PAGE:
Healing with Tech: How Does Virtual Therapy Work?
Standing on the ocean floor, sea-life fizzed and swirled about my head. I was unusually serene and relaxed — at least until I got that strange tingle on the back of my neck, as if something monstrous lurked behind me. As I turned, a mighty blue whale reared into view, eyeing me there motionless. I remember thinking, ‘Right, that’s a bit scary.’ But it was nothing compared to what happened next.
This was my first experience with virtual reality (VR) and I was pleasantly surprised. Even though I was now getting shot to the top of a colossal skyscraper, in reality, I had merely donned some goggles in a VR arcade in Istanbul. Looking down, I couldn’t believe I was this high up — and that suddenly I was scared. I never knew myself to be frightened of heights, but I hadn’t tried looking down from the top of a building this high.
As I looked back on the experience, and that feeling of vertigo, I felt like this might be a good way to face fears. Of course, I wasn’t the first to come up with this idea: virtual reality has been used extensively for therapeutic and rehabilitation purposes, beginning from right after the term VR was coined at the end of the 20th century.
What is VR and how does it apply to therapy?
Virtual reality is basically a set-up that simulates the experience of being in a different world. The precursors of VR include quirky spectacles and ‘sensorama‘ machines that generate smells or vibrate chairs. But the contemporary usage of the term implies a technological interface which simulates a computer-generated world in a controlled setting. Nowadays, it’s mostly known for entertainment purposes, thanks to easily accessible commercial headsets such as the PlayStation VR and the Oculus. But its usage in therapy goes back to the end of the 1990s, with a prevalent post-traumatic stress disorder study of Vietnam war veterans.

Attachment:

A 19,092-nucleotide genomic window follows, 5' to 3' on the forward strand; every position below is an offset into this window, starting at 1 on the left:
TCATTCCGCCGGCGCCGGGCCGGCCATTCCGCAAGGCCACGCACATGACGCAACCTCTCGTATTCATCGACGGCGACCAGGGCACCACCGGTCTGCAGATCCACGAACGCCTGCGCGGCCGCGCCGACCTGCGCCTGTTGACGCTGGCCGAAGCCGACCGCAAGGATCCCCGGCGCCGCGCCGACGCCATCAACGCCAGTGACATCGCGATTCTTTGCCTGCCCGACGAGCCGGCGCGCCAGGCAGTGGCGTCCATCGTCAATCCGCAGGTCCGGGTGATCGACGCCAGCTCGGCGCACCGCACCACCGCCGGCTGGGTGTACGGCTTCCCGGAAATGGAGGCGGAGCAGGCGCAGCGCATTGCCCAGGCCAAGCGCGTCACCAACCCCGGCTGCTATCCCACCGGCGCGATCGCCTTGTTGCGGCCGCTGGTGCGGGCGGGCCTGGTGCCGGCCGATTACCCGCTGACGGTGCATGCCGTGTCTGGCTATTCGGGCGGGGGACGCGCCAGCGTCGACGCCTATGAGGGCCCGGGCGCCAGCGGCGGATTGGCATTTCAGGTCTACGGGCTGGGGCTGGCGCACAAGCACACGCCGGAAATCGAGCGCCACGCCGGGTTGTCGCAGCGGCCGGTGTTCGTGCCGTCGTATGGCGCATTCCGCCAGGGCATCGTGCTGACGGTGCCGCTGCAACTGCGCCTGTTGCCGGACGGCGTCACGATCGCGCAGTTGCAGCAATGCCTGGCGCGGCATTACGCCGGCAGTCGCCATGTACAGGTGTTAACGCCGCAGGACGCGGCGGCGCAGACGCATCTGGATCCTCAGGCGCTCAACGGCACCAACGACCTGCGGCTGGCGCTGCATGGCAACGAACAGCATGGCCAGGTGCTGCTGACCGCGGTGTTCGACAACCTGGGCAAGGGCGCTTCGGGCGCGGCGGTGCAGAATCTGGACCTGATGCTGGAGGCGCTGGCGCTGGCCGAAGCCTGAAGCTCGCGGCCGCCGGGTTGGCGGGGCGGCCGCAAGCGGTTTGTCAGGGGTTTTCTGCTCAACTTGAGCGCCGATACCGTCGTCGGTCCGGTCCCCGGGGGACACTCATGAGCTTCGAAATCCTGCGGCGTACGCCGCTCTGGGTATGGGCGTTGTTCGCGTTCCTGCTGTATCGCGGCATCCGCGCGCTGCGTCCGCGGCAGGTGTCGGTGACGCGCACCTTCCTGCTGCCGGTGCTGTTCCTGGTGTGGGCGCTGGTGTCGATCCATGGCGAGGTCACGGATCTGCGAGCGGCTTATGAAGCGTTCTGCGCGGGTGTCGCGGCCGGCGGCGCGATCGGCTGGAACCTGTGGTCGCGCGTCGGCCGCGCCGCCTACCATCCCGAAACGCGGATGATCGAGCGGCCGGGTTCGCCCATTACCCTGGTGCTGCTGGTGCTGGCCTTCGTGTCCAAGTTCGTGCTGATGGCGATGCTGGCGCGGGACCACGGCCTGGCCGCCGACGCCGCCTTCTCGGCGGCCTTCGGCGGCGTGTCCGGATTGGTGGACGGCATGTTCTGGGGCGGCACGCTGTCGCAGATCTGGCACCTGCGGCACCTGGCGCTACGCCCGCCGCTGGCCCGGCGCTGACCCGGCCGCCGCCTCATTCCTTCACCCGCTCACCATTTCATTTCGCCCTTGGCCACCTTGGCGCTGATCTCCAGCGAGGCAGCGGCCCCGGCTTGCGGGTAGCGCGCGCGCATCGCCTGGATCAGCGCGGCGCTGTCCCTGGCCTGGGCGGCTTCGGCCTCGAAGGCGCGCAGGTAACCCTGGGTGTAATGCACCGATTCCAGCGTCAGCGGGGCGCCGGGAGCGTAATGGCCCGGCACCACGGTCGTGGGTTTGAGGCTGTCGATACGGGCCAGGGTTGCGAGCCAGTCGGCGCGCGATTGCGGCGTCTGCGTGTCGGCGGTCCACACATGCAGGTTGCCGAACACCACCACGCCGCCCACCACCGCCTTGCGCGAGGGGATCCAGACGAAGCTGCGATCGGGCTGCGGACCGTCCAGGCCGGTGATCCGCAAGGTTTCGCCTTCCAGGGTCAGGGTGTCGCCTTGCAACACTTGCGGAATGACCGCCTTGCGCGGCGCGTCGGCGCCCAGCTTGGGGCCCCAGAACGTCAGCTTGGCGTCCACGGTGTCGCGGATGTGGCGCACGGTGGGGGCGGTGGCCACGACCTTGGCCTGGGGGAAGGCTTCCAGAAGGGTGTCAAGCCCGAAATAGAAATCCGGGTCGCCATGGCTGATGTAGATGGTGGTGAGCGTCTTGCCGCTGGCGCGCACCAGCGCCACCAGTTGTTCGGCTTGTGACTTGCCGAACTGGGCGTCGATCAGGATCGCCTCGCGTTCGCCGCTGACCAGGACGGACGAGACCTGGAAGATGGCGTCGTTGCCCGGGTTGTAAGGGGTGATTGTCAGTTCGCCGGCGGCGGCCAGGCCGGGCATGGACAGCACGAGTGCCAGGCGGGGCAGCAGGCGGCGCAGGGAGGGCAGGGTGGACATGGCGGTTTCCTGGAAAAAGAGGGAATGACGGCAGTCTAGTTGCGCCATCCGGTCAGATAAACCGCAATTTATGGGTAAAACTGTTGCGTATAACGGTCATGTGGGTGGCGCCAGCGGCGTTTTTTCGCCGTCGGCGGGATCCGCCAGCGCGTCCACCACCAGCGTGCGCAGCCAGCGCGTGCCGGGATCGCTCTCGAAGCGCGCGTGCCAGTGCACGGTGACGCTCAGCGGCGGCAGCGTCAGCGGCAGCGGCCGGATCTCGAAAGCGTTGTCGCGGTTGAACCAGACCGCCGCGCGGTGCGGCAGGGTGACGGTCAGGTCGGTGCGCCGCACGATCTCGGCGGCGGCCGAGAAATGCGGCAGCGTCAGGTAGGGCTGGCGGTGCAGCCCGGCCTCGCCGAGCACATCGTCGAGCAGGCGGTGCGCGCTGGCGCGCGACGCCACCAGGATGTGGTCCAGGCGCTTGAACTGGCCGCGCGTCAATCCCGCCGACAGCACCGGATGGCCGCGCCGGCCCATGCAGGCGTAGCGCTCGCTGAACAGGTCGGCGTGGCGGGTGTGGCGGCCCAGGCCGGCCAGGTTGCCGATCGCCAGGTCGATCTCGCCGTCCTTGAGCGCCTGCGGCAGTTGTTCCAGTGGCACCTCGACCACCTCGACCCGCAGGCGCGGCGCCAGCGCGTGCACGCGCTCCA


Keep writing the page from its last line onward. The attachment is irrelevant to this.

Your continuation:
Virtual reality therapy is not exclusive to researchers anymore. Immersive headsets or even a simple set-up with just a smartphone can make it possible for everyone. But its most common usage in therapy has been through immersion. VR takes you away to a different place, even if you’re actually still in a safe, controlled environment (such as the arcade I was actually in instead of hanging on top of a skyscraper). This complements the purpose of immersion therapies perfectly, especially regarding phobias. The participant gets exposed to the subject of their fear, sees that no harm is done, and gets used to the idea of being faced with that fear again.
This could be used for phobias both severe or slight, social or otherwise. Do you have a fear of spiders, or are you just scared of making a public speech? Pop on a VR headset (with the guidance of a therapist preferably) and see that your fears don’t control you. A 2019 study reviewed the research done on this subject and verified that VR exposure therapy had significant results.
What does the future hold for VR therapy?
VR isn’t just useful for dealing with phobias — and this is where things get really exciting. Recent usage of VR combined with physical therapy has shown that it can help build neurological pathways. It can also construct soothing environments for those living with Alzheimer’s. For dementia patients, it has been shown to help recall memories. Research suggests that is also useful to those with autism and PTSD.
Both ongoing and concluded work show that VR therapy has a bright future ahead. It’s also lucrative, especially in the field of anxiety treatment and mindfulness. A start-up that offers VR based psychotherapy treatment for anxiety disorders recently raised €1.6 million in seed funding.
As it becomes more common, VR therapy has been increasingly combined with traditional treatments too. For instance, the coronavirus patients of Israel’s Sheba Medical Center may have limited physical interaction due to their state of quarantine. But they’re able to be move freely through the VR therapy services that aim to relieve them of anxiety.
Maybe that’s why the future is so promising for VR therapy: it offers an environment where we can roam free, while the physical reality may actually be putting new obstacles against our movement each day.